The shadow of war in Europe continued to cast a pall over the high-impact networking of the World Economic Forum in Davos, Switzerland, on Tuesday, as leaders criticized Russia’s ongoing invasion of Ukraine.
The NATO chief termed the invasion a “game changer” both for European security and the wider international order, and said it has “shattered peace in Europe.”
Paradoxically, as a result of the war, Putin is now getting “more NATO on his border, and more members” of the alliance, Stoltenberg said, referring to the increasing likelihood that Sweden and Finland will be admitted to the alliance, which currently has 30 members.
As a former prime minister of Norway, Stoltenberg welcomed their decision to apply to join the body, calling it “historic,” and said that any concerns from NATO member Turkey would be addressed and resolved. About 96 percent of Europeans would be protected by NATO when Sweden and Finland join, he added.
Stoltenberg told business leaders that “freedom is more important than free trade,” and he called for the protection of common values over profit. He warned that dealing with authoritarian regimes is “undermining our security,” citing Russia and China as examples.
Three months after Russia invaded Ukraine, Stoltenberg said the task of NATO is to ensure that “this brutal, heinous war doesn’t escalate to a full-fledged war in Europe between NATO and Russia.” The alliance must prevent any “miscalculations” that could trigger its core Article 5 collective self-defense mechanism, he said.
Addressing the forum just before Stoltenberg, European Commission President Ursula von der Leyen said the war in Ukraine has thrown the “whole international order into question.” Rather than finding solutions to climate change and shaping globalization, “instead, we must address the costs and consequences of Putin’s war of choice,” she told the audience.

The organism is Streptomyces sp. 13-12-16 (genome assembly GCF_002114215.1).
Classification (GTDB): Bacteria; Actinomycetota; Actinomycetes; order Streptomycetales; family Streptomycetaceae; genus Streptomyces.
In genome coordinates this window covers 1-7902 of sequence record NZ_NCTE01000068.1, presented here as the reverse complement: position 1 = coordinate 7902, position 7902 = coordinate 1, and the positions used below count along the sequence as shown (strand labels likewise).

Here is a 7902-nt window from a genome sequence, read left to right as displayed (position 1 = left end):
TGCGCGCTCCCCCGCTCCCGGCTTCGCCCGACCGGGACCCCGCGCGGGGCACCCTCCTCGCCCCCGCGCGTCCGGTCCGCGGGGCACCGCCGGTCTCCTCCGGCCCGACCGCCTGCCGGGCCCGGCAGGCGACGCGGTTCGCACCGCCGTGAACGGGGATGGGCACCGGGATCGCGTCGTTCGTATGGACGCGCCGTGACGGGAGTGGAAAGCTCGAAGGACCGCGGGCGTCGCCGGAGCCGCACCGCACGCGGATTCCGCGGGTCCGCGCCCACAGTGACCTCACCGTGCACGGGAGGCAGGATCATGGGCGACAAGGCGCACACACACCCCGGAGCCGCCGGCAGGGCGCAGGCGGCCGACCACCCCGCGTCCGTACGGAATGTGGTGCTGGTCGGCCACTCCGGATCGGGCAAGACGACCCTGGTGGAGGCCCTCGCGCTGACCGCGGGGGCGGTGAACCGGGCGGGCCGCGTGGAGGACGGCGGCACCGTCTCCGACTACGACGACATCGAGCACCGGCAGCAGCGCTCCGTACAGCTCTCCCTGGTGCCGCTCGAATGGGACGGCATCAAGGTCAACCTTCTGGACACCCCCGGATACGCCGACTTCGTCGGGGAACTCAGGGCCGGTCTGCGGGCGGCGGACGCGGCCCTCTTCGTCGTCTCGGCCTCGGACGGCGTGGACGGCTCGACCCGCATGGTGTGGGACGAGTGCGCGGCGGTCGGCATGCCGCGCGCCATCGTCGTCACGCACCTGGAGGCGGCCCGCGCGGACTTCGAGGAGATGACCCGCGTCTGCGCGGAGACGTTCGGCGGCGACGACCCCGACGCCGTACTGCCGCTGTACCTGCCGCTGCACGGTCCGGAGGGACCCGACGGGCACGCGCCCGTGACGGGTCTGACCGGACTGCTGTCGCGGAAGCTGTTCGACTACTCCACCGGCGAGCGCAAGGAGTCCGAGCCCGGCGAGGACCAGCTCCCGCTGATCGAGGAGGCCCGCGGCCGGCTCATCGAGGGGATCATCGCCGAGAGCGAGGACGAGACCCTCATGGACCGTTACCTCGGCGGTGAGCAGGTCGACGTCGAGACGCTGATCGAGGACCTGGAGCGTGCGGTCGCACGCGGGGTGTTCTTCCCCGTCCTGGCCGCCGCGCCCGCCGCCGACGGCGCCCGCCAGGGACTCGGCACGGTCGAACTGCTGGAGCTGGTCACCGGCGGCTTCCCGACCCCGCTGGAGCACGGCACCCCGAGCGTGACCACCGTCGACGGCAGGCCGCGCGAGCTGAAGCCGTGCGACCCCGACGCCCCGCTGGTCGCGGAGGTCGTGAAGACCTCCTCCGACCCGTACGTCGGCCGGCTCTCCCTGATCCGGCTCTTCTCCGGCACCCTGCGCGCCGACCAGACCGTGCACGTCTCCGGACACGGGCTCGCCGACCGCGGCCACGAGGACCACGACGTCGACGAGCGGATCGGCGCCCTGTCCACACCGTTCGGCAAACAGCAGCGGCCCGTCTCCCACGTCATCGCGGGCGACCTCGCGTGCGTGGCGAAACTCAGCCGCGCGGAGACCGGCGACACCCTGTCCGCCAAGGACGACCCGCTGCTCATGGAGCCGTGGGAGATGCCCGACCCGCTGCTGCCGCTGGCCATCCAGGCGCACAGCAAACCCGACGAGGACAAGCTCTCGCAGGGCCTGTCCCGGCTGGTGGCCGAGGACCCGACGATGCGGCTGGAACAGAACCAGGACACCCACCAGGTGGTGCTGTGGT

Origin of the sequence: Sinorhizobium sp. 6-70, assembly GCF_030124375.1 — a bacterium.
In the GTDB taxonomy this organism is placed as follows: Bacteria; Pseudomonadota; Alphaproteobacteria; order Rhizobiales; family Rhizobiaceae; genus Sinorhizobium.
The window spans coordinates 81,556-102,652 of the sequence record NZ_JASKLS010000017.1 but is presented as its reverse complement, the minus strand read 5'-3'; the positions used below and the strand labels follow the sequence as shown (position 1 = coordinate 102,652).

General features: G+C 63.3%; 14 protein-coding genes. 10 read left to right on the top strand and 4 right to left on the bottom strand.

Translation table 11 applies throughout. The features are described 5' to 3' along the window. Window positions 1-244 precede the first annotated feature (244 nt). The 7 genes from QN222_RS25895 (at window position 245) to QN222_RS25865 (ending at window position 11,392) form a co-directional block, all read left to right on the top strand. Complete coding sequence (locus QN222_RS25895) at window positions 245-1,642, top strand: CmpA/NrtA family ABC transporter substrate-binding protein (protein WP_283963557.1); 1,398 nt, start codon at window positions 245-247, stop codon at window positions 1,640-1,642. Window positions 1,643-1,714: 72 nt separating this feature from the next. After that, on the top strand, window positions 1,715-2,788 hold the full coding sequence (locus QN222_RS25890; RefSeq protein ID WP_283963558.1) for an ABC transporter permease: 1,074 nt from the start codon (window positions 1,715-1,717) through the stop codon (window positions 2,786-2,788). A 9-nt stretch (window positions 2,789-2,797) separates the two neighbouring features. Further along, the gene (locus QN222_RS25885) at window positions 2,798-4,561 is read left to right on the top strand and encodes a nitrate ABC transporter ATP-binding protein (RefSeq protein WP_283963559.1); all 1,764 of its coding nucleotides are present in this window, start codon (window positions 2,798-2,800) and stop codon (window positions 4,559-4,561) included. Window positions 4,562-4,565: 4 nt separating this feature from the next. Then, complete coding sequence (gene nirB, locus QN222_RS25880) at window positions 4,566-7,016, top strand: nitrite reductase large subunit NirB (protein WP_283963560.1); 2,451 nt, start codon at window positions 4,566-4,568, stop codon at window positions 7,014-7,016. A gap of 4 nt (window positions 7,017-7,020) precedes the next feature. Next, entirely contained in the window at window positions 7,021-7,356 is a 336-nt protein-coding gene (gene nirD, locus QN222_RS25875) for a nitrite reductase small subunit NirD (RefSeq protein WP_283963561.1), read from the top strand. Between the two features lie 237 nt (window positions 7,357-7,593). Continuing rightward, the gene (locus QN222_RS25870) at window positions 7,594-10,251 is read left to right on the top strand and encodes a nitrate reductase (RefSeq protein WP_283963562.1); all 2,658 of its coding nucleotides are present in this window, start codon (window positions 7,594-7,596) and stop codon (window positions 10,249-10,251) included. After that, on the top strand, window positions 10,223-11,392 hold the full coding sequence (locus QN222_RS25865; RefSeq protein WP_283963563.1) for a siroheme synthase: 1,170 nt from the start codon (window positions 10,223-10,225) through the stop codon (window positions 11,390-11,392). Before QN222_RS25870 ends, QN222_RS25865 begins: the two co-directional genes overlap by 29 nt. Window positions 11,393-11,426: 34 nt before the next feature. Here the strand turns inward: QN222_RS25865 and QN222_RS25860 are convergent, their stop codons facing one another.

“The playbook of Russia’s aggression against Ukraine comes straight out of another century: Treating millions of people not as human beings but as faceless populations. … Trying to trample the aspirations of an entire nation with tanks.”
Von der Leyen, who visited Ukraine in April, chastised Russia for disrupting global supply chains, impeding grain exports from Ukraine and “weaponizing” its energy supplies. She lamented Putin’s “destructive fury” but said Russia could one day recover its place in Europe if it “finds its way back to democracy, the rule of law and respect for the international rules-based order … because Russia is our neighbor.” She acknowledged that this idea is a “distant dream and hope” at present.
Stoltenberg said it is important for NATO and the European Union not to duplicate defense efforts. And von der Leyen, a former German defense minister, underscored that the E.U. would “never be a military alliance.” However, “freedom must be fought for,” she said during her speech. “Ukraine must win this war.”
The E.U. is providing unprecedented military aid to Ukraine, as well as billions of dollars in financial support for reconstruction, and is hosting about 6 million refugees in its member states, she said. “It is an economic-relief operation with no precedent in recent history.”
Sanctions on Russia are “draining the Kremlin’s war machine,” von der Leyen added, as she pledged to continue to help Ukraine pursue “its European path” to becoming an E.U. member state. “Ukraine belongs in our European family,” she said. “We stand with them, and I think this is a defining moment for all the democracies of the world.”
Stoltenberg and von der Leyen spoke a day after Ukrainian President Volodymyr Zelensky addressed the forum by video link, urging the world’s economic elite to set “new precedents” for punishment of Russia over its invasion. No Russian representatives from government or business were invited to Davos, which resumed at the Swiss ski resort after a pandemic-induced hiatus.
Emily Rauhala contributed to this report.